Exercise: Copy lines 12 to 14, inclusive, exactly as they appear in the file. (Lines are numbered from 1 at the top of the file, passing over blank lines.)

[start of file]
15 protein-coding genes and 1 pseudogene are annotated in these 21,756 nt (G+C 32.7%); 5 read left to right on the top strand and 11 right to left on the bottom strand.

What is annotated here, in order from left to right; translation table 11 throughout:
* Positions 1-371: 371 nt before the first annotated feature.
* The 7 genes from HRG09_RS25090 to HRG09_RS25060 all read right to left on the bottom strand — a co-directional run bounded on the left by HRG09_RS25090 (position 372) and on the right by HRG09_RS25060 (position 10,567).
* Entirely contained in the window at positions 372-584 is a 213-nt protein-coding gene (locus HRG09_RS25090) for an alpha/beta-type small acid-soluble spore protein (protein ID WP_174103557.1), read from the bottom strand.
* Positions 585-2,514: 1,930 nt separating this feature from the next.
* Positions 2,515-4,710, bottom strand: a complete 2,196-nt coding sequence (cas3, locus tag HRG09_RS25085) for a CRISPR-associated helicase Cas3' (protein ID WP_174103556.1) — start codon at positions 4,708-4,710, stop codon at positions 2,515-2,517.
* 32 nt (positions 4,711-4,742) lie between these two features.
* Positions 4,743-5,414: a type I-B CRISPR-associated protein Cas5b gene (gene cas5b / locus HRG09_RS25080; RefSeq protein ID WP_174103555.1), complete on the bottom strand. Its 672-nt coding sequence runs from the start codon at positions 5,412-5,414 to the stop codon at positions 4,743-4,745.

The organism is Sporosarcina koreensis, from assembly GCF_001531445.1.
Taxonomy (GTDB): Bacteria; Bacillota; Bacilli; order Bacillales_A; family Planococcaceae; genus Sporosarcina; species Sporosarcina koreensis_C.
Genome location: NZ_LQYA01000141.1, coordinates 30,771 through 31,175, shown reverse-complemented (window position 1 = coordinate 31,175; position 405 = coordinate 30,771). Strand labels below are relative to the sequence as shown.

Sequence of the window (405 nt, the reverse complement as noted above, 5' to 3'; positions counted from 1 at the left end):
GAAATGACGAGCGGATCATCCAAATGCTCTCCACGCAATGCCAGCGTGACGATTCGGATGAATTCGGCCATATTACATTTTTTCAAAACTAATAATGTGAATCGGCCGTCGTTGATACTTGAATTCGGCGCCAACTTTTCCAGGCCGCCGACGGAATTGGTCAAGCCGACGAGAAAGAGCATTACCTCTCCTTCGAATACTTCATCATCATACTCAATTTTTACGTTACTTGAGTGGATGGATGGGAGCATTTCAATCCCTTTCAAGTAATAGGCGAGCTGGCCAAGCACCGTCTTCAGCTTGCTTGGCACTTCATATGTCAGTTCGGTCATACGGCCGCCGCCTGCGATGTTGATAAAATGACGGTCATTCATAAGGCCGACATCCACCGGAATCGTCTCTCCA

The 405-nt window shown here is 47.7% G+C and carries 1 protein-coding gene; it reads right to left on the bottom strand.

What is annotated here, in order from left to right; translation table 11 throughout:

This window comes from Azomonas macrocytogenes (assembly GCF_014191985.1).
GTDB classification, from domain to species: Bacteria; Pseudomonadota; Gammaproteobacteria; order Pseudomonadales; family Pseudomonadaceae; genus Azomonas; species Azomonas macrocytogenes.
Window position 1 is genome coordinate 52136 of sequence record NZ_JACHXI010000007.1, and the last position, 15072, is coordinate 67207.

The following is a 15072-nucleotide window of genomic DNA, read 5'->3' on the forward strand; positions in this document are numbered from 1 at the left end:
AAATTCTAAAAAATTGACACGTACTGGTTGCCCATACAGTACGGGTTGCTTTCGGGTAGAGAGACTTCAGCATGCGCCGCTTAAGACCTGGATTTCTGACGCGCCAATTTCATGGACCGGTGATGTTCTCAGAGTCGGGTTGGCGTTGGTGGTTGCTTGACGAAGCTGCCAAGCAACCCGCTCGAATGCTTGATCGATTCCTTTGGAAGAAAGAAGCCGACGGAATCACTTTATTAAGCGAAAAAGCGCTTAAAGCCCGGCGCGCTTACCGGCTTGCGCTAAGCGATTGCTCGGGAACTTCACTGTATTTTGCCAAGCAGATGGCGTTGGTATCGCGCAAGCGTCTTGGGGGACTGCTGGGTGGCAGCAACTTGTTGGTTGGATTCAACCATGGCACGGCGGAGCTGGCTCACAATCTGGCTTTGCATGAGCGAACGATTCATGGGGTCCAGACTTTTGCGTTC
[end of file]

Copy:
Genome location: NZ_LQYA01000141.1, coordinates 30,771 through 31,175, shown reverse-complemented (window position 1 = coordinate 31,175; position 405 = coordinate 30,771). Strand labels below are relative to the sequence as shown.

Sequence of the window (405 nt, the reverse complement as noted above, 5' to 3'; positions counted from 1 at the left end):
GAAATGACGAGCGGATCATCCAAATGCTCTCCACGCAATGCCAGCGTGACGATTCGGATGAATTCGGCCATATTACATTTTTTCAAAACTAATAATGTGAATCGGCCGTCGTTGATACTTGAATTCGGCGCCAACTTTTCCAGGCCGCCGACGGAATTGGTCAAGCCGACGAGAAAGAGCATTACCTCTCCTTCGAATACTTCATCATCATACTCAATTTTTACGTTACTTGAGTGGATGGATGGGAGCATTTCAATCCCTTTCAAGTAATAGGCGAGCTGGCCAAGCACCGTCTTCAGCTTGCTTGGCACTTCATATGTCAGTTCGGTCATACGGCCGCCGCCTGCGATGTTGATAAAATGACGGTCATTCATAAGGCCGACATCCACCGGAATCGTCTCTCCA